from Wiktionary, Creative Commons Attribution/Share-Alike License
- v. Simple past tense and past participle of disenfranchise.
- adj. Not represented; especially, not having the right to vote.
from the GNU version of the Collaborative International Dictionary of English
- adj. deprived of the rights of citizenship, especially the right to vote. Opposite of
from WordNet 3.0 Copyright 2006 by Princeton University. All rights reserved.
- adj. deprived of the rights of citizenship especially the right to vote
Sorry, no etymologies found.
Since when did the term disenfranchised come to mean my guy didn't win? "
Palin has been disenfranchised from the Tea Baggers and yet she insists that she will speak at their meeting.
It's only relatively recently we've seen this surge of activity, in large part, I think, because the scale of disenfranchised is so much greater now because of the explosion of the criminal justice system over the last several decades.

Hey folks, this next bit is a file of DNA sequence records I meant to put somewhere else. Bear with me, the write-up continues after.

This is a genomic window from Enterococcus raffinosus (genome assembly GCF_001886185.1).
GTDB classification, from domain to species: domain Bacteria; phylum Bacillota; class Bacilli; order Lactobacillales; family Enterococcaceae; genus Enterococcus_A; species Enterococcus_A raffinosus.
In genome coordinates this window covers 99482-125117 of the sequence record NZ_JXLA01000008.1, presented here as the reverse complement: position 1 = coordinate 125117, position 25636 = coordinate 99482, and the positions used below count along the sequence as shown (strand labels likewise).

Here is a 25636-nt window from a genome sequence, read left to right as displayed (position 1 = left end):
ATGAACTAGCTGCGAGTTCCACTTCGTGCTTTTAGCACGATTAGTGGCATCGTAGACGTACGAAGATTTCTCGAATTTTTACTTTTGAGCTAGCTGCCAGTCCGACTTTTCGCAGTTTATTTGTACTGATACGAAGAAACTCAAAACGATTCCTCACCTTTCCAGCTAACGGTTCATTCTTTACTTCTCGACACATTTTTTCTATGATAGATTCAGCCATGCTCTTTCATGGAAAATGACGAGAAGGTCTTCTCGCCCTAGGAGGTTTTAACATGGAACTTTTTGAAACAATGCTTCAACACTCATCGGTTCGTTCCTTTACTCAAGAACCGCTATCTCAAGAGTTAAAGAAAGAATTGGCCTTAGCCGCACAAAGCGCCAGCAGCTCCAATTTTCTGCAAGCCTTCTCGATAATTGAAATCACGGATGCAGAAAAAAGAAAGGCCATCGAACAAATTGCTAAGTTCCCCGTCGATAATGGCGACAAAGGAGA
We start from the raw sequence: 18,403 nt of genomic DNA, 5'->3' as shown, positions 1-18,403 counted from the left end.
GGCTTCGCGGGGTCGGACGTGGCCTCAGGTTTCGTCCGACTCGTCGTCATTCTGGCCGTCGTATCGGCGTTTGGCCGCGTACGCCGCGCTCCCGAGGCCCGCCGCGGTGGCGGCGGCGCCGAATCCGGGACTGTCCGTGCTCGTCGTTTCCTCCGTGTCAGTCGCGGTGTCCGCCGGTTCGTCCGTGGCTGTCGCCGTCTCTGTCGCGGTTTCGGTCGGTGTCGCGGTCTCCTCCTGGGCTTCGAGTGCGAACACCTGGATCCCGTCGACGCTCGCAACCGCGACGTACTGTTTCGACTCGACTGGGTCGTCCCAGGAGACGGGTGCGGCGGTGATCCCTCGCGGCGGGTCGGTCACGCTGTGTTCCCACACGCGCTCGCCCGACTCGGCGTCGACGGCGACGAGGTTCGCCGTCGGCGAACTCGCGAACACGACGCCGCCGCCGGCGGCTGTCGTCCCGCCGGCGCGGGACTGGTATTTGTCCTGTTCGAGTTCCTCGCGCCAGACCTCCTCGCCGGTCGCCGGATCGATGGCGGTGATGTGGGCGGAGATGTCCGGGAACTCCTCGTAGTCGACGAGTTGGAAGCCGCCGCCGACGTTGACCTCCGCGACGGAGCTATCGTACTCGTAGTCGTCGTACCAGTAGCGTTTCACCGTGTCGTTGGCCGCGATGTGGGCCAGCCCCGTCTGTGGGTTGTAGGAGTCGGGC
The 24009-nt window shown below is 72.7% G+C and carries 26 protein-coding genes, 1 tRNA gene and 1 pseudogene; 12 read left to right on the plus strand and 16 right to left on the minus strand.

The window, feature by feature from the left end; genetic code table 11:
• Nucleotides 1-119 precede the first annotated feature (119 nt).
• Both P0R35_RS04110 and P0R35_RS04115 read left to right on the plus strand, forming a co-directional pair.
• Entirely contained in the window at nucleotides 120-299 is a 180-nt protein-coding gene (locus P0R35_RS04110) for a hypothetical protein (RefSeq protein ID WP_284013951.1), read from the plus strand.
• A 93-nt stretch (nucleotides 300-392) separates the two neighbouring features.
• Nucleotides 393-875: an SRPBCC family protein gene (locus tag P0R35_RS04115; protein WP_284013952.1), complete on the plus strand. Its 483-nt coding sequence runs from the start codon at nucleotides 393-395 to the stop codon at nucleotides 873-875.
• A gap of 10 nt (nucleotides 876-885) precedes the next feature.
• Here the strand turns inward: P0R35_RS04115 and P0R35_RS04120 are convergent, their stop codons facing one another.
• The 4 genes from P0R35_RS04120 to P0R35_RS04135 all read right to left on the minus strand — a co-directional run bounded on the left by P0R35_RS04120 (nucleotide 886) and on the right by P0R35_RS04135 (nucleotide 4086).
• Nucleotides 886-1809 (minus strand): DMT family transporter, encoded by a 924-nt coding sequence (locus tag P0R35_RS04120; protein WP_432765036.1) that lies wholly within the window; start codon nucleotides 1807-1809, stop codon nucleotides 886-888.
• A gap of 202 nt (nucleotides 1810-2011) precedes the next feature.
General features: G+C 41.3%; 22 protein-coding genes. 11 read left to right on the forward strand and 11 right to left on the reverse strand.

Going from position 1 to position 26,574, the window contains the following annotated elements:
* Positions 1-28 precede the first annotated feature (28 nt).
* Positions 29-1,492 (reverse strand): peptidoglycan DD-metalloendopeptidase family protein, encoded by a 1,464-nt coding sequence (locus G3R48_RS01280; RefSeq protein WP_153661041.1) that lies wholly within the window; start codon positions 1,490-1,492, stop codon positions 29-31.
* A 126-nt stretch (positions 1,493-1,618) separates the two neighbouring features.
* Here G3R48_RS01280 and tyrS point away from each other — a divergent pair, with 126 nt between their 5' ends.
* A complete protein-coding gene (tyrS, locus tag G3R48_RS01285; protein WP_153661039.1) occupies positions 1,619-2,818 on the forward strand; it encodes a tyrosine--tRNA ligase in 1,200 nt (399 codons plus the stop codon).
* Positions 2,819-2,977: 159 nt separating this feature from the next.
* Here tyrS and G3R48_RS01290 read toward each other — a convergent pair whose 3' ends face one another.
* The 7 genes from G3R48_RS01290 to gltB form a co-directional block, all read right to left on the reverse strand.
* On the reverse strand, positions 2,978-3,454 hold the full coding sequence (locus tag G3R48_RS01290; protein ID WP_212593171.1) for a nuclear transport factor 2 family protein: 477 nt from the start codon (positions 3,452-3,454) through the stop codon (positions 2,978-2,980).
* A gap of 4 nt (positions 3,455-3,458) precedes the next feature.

The final image of Wikus stuck in the slum eating dog food with the rest of the disenfranchised is pretty potent stuff.
The document is supposed to protect the disenfranchised from the enforcement arm of the state.
Are we as technologists [doers] disenfranchised from the people who make decisions?
I agree K, BOTH candidates should have been concerned about the plight of the disenfranchised from the very beginning and not when it favored one or the other.
In other words, it shows that the poor are once again disenfranchised!!!!! cmoore
"A lot of times, when boys get to middle school they are feeling sort of disenfranchised from the educational" experience, said Pamela LaBorde, children's librarian at the Seattle Public Library's Ballard branch.
It's almost as if the word disenfranchised could easily be applied to people of faith.